As mentioned in our “Beating Summer Academic Loss” article, students are at risk of losing academic ground during the summer months, especially with respect to their reading level, spelling, and vocabulary. One of the best ways to prevent this “brain drain” for literacy is to have your son or daughter read each day during the summer break.
Better yet, you can promote these all-important skills and participate in your child’s summer reading by engaging in active dialogue with your son or daughter. Below are several questions and ideas for discussion that will promote comprehension, recall, and critical thinking skills. In addition, these questions reflect several of the Common Core standards – which underpin the curriculum, instruction and standardized testing for most school districts. Of course, the standards vary by grade level, but some of the common themes that emerge in these standards are: citing evidence, summarizing, and making inferences.
Simply put, citing evidence involves going back into the text (book, magazine, newspaper, etc.) and finding “proof” to back up an answer, opinion, or assertion. For instance, you could ask your child, “Did you enjoy this book?” and then follow up that “yes” or “no” response with a “Why?” This requires the reader to provide details and examples from the story to support his or her opinion. For this particular question, then, your child may highlight plot events he or she liked, character attributes, writing style, and even genre (type of book) as evidence. Challenge for older students: Ask your child to go back into the text and find a direct quote to support an opinion or answer.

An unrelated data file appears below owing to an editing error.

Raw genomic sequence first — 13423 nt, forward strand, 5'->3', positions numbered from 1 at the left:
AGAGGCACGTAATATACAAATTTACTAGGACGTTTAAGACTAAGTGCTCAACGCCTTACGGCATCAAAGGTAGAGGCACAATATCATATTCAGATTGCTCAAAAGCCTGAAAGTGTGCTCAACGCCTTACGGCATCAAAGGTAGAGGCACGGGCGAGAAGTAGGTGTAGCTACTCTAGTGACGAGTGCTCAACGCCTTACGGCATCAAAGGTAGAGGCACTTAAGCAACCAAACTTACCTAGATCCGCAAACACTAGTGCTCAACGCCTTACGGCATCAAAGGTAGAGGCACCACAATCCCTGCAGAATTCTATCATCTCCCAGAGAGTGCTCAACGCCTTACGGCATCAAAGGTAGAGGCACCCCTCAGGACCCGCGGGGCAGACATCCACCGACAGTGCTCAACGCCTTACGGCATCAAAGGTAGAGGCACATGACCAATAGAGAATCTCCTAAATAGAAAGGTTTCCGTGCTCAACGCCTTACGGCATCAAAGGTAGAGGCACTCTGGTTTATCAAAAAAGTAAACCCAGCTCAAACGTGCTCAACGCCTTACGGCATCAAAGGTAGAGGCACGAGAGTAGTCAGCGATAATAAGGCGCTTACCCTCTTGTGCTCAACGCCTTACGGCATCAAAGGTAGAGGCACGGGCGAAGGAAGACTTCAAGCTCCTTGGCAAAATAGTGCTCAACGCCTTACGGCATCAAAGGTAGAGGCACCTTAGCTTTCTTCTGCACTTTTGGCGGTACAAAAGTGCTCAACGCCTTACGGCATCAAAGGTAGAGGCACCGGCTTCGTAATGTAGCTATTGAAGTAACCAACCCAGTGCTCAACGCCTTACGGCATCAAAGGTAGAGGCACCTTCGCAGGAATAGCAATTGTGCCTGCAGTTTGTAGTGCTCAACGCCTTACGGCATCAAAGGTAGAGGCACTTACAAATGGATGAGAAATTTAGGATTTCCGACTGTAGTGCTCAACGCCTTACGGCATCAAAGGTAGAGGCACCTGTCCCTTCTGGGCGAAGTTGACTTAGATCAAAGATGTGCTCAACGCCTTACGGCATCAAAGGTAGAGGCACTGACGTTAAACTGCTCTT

For nonfiction pieces, this may involve being able to explain the 5W’s – who, what, where, when, why (and how). For literature, ask your child to summarize the story elements, including: the setting, characters, main conflict or problem, events, resolution, and theme/lesson/moral. If your child can do this with specificity and accuracy, there’s a very good chance that he or she comprehended the story. Challenge for older students: Ask your child to identify more complex story elements, such as the climax, rising action, and falling action.
Making an inference is commonly referred to as “reading between the lines.” That is, the reader can’t find the answer to a question directly in the text but instead must synthesize or analyze information to come to a conclusion. To enhance these higher-level thinking skills, ask your child to describe the main character’s personality, describe how a character changed by the end of a novel, or detail how the setting influenced the story’s plot. Challenge for older students: Have the reader compare and contrast two or more characters to highlight similarities and differences in personality, actions, etc.
Of course, if you read the same book that your child reads, you’ll be able to come up with even more detailed questions – and also know if your child truly understood the reading based on his or her answers! But even if you don’t get a chance to read what your child does, simply asking some of these questions not only helps your child’s reading skills but also demonstrates an interest in your child – and his or her reading.